Artificial intelligence, that is, the ability of a computer to learn and either to augment or to replace human activity presents profound legal challenges for the criminal law. What to do when your computer assists you in accomplishing a goal, and the result turns out to be a violation of the criminal law? Is such a thing even possible?
Traditionally, most violations of the criminal law, at least in the Anglo-American tradition, require two things: a prohibited act, the so-called actus reus, and a culpable mental state, mens rea. You must permit an act the law prohibits, such as killing another person, and do so with a guilty mind.
There are a variety of mental states that support culpability for the acts the law prohibits. Figuring out how mental states and prohibited acts intersect is endlessly complicated. Indeed, the first-year law student’s course in criminal law consists almost entirely of exploring acts and mental states by examining the Model Penal Code, a document drafted in 1962 by the American Law Institute and intended to serve as a guide to states seeking to reform their penal codes.
In this series, entitled “AL and the Criminal Law,” we’ll explore how traditional notions of criminal liability might respond to the development of intelligent machines. The goal is less to prescribe how to meet the future than it is to spot the issues that need to be addressed. To date, surprisingly little has been published on the top. Along the way, you’ll also learn how criminal lawyers – both defense lawyers and prosecutors – think.
Of course, the perspective here is idiosyncratic. I’m not a law professor. I earn my living in the law’s trenches, and have done so for more than a quarter of a century defending folks accused of all sorts of crimes, including homicide, sexual assault, fraud, bank robbery, computer crimes and a variety of white-collar offenses in both federal and state courts. I’ve also taken scores of appeals.
I’ll rely on the law of the jurisdiction I know best – Connecticut – for deep dives into some topics. Along the way, I’ll note how the Model Penal Code might approach the particular issue we’re discussing. I’ll also keep my eyes out for interesting law review articles, case law and treatises on the topic. I am hoping to create a jargon -ree site that non-lawyers can benefit by reading. So, I’ll try to make a point of spelling out the meaning of such terms, concepts and doctrines that may not familiar to non-lawyers.
A Hypothetical to Start the Discussion
Lawyers are educated by means of reading decided cases, how judges and juries reacted to the troubles that brought others to court. In the course of their first-year criminal law courses, students are trained to entertain hypothetical cases, that is cases in which one small variable in an array of facts might change. Example, suppose Joe strikes Bob in the head, causing Bob’s death. No doubt that Joe killed Bob, but what if Bob first pulled a knife out and threatened to stab Joe? What if Joe never meant to strike Bob, but meant to strike a wall near Bob, to threaten him? What if Joe was out of his mind, either mentally ill or drunk? The distinctions appear endless to students. In time, practitioners learn the law’s settled ways of resolving things.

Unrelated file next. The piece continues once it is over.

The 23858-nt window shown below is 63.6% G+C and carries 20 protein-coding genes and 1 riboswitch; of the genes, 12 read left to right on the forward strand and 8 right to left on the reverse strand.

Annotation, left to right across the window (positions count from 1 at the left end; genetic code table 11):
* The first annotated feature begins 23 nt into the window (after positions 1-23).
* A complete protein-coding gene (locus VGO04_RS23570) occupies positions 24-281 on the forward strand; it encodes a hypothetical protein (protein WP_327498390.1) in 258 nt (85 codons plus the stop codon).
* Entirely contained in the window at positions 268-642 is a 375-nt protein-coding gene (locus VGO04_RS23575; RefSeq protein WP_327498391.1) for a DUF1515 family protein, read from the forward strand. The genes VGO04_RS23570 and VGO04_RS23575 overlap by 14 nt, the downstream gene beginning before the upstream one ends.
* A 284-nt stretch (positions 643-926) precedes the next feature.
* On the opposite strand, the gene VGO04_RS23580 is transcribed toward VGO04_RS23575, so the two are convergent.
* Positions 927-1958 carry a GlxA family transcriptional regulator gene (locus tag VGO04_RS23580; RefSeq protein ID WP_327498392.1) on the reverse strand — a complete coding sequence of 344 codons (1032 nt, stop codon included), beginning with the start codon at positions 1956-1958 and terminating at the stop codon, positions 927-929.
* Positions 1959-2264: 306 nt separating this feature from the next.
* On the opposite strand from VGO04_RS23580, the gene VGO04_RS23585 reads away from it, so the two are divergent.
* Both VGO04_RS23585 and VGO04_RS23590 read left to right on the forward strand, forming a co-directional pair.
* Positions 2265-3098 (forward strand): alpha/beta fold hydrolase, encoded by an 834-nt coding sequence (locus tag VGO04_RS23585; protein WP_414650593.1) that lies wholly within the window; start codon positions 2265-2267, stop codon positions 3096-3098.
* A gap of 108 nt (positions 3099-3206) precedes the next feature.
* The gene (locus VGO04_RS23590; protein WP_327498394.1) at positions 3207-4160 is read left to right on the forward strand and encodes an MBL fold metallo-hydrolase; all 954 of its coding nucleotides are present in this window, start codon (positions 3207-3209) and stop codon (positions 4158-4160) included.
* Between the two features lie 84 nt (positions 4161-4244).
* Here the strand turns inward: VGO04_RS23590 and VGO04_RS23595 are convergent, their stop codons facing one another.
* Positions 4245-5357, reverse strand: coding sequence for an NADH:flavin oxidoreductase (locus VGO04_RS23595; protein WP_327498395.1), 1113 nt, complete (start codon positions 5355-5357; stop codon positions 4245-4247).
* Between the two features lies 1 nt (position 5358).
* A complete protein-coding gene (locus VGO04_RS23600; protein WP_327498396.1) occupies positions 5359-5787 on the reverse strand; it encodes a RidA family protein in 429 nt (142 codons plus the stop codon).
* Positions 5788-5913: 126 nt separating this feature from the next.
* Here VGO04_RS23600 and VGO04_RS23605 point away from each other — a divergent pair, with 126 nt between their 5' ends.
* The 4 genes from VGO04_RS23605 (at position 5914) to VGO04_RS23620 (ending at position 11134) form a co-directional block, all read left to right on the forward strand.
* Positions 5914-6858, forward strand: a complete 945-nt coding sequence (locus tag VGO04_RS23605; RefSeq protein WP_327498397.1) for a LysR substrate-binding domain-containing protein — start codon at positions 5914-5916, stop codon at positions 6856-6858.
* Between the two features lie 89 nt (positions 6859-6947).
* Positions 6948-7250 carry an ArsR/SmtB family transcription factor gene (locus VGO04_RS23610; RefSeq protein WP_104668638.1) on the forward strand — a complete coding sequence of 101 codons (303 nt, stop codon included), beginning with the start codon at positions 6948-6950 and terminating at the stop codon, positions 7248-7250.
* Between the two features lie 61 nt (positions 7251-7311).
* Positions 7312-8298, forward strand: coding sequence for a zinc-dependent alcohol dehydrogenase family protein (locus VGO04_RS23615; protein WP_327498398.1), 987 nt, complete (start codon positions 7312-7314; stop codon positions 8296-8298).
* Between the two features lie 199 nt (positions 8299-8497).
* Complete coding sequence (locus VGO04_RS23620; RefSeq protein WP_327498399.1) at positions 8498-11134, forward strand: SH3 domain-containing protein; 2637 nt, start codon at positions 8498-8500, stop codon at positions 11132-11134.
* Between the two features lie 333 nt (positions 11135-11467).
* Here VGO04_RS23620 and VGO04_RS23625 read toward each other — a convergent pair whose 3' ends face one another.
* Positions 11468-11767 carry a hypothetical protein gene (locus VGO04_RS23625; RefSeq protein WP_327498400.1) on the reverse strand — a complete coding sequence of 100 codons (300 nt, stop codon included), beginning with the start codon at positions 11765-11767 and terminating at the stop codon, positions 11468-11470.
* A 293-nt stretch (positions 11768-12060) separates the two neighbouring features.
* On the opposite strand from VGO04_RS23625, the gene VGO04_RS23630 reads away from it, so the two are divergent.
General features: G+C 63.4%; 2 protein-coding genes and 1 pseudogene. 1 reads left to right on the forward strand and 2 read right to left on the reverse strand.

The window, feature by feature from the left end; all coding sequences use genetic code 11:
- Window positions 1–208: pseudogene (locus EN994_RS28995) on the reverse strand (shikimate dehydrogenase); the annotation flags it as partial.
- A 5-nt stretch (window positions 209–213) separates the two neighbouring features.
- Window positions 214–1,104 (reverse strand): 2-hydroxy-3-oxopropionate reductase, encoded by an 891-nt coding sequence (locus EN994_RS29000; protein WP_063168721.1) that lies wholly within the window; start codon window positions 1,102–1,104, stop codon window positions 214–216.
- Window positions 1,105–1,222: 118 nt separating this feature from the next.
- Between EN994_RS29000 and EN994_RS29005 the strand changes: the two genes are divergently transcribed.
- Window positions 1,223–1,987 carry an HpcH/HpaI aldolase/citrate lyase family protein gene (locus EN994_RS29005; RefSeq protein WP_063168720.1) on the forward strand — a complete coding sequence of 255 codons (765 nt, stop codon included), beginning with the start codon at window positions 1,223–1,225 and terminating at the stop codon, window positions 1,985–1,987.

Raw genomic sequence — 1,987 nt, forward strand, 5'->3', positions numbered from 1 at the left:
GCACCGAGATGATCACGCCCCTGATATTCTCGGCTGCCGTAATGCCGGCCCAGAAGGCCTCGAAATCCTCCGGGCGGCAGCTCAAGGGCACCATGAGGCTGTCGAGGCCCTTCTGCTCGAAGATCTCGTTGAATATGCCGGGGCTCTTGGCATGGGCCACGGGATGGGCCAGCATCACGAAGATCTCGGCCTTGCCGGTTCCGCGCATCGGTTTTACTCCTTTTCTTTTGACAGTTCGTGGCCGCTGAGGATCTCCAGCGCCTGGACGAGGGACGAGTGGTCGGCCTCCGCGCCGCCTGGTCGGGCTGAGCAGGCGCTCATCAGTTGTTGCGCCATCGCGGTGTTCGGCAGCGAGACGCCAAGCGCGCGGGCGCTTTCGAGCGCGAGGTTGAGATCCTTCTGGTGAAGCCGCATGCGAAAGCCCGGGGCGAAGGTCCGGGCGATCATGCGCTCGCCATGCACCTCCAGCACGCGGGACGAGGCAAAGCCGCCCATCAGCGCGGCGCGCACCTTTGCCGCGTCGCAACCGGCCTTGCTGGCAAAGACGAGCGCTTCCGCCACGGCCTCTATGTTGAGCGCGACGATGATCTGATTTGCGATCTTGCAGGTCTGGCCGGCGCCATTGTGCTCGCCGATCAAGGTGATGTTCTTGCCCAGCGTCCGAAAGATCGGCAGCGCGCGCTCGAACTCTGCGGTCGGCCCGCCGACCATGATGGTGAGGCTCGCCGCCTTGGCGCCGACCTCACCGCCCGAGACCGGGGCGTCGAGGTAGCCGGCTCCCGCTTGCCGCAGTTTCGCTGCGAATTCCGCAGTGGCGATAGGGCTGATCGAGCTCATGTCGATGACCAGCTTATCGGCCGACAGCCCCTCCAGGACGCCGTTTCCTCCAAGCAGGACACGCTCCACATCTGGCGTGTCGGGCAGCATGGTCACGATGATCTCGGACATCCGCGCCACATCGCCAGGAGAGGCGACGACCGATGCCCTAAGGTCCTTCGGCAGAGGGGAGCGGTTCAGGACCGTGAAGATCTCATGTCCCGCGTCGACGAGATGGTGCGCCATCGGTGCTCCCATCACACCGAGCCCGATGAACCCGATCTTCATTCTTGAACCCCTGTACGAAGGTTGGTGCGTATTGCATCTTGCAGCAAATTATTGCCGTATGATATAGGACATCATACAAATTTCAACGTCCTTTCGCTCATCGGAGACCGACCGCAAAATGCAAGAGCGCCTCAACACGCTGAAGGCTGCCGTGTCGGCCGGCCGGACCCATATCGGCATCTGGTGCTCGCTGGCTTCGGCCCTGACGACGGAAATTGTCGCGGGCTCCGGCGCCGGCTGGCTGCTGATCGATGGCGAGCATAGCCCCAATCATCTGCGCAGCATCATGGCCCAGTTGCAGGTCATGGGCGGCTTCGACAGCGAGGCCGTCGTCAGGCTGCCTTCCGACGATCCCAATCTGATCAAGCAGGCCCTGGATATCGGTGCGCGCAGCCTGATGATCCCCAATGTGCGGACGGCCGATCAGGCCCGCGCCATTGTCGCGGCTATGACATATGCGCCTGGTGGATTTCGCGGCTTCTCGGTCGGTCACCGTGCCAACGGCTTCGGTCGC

Which leads to a fundamental question. What is the criminal law?
Herewith a working definition: The criminal law sets the minimal conditions of what is necessary for perfect strangers to live together with settled expectations of what is prohibited. Put another way, the criminal law marks the line between what you can do without facing punishment by the state, and what you can do without consequences. The lines distinguishing prohibited and permitted acts aren’t as distinct as you might think.
So, here’s a hypothetical example, a fact-pattern lawyers might say, to get us started.
You purchase a new smart device, Alexa let’s say. It listens to your every word, and is linked, via the Internet ,to a series of electronic devices you own or have access to. Alexa’s role is to assist, or augment, your accomplishment of your life’s goals. Alexa is a smart device, maximining your use of the Internet of Things.
“Alexa, make me happy, wealthy and safe, will you?” You recite all this without irony, but never expecting consequences to follow.
At day’s end, you receive word that a million dollars has been deposited into your bank account. Your worst enemy has been struck by a car and horribly injured. And, as you learn these things, you find yourself strapped to an IV in a bunker, a morphine drip inserted into your arm.
We’ll explore her answer in the next installment.